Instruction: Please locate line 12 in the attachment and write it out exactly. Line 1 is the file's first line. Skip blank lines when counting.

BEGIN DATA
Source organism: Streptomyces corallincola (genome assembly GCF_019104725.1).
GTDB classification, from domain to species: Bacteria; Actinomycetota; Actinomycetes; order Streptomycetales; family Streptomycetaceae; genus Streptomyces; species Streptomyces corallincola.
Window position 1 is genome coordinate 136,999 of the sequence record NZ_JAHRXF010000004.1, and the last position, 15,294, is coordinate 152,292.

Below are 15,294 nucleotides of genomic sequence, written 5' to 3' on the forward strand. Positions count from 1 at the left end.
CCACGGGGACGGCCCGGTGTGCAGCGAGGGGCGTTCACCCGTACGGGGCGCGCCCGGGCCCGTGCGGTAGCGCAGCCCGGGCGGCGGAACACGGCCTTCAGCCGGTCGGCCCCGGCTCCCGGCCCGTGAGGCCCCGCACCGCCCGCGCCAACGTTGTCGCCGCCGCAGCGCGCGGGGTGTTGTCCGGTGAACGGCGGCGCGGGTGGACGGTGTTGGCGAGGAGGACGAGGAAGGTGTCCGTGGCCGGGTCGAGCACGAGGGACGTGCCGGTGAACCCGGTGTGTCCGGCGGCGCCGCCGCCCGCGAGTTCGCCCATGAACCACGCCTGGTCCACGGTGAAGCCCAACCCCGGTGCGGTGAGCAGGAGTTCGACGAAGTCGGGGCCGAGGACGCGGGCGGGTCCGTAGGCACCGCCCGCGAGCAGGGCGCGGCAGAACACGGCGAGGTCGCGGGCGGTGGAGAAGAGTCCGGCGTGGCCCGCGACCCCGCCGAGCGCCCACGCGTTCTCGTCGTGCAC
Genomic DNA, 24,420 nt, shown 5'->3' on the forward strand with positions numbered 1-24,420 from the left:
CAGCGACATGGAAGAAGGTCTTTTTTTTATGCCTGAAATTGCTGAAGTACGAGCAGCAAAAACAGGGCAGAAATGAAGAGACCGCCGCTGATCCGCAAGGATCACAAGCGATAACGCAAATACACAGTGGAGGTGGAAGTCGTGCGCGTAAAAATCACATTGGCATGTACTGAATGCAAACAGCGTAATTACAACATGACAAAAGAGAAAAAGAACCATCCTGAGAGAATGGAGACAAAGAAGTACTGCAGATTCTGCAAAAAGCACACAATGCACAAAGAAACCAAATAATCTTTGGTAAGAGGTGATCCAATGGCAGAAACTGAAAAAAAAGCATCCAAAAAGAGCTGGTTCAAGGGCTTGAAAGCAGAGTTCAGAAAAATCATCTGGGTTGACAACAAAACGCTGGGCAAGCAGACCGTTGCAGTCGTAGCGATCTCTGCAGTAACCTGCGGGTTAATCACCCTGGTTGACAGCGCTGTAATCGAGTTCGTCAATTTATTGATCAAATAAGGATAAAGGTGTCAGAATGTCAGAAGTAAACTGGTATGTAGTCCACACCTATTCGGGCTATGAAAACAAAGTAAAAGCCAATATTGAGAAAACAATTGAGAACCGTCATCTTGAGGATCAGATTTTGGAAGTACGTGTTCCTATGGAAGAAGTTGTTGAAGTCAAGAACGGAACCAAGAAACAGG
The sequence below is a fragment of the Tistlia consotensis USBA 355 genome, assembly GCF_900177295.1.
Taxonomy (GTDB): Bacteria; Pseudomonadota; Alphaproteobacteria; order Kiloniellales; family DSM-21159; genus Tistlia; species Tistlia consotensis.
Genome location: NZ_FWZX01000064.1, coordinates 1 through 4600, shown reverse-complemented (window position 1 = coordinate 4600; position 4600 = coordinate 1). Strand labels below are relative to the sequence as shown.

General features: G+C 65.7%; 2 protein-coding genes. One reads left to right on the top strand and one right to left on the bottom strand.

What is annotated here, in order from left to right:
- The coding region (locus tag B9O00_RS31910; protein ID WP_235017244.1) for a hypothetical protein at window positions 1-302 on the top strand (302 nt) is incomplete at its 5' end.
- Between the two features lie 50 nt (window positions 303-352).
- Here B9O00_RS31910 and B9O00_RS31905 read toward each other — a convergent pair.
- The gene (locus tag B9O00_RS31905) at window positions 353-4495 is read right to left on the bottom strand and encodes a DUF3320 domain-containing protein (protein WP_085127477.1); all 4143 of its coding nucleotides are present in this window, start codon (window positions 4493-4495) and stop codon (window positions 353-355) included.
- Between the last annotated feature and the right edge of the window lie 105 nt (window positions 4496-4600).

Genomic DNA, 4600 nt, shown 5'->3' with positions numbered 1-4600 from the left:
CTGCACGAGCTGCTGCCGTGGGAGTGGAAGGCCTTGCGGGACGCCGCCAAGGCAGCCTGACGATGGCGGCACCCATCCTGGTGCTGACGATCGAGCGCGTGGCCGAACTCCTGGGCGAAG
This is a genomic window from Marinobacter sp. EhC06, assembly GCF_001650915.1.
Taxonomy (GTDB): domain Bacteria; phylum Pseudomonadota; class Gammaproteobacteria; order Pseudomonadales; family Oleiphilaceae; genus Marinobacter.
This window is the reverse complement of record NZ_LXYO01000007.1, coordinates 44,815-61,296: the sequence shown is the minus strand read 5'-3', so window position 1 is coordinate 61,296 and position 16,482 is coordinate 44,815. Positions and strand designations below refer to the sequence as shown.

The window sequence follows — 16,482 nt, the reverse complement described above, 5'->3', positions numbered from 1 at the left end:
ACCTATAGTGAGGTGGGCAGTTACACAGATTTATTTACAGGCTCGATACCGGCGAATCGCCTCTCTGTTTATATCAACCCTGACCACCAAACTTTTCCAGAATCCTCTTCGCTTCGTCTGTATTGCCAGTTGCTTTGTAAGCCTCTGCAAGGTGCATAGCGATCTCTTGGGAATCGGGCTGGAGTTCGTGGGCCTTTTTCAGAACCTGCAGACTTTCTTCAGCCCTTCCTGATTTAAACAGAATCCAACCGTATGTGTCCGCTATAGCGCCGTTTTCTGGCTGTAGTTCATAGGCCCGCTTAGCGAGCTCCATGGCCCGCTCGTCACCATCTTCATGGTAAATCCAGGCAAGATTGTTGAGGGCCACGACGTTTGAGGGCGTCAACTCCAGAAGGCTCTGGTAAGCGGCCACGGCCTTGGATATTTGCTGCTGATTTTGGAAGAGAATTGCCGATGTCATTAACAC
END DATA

What is annotated here, in order from left to right: